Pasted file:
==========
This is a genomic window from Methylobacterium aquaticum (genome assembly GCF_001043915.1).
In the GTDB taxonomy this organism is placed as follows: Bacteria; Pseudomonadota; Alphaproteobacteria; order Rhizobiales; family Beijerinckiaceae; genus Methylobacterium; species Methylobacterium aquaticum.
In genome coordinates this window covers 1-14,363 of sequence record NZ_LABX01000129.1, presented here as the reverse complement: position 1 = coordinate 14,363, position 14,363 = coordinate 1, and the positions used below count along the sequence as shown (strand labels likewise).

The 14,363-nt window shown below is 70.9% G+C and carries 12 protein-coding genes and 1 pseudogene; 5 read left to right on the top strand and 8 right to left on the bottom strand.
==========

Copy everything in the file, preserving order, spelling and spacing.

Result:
This is a genomic window from Methylobacterium aquaticum (genome assembly GCF_001043915.1).
In the GTDB taxonomy this organism is placed as follows: Bacteria; Pseudomonadota; Alphaproteobacteria; order Rhizobiales; family Beijerinckiaceae; genus Methylobacterium; species Methylobacterium aquaticum.
In genome coordinates this window covers 1-14,363 of sequence record NZ_LABX01000129.1, presented here as the reverse complement: position 1 = coordinate 14,363, position 14,363 = coordinate 1, and the positions used below count along the sequence as shown (strand labels likewise).

The 14,363-nt window shown below is 70.9% G+C and carries 12 protein-coding genes and 1 pseudogene; 5 read left to right on the top strand and 8 right to left on the bottom strand.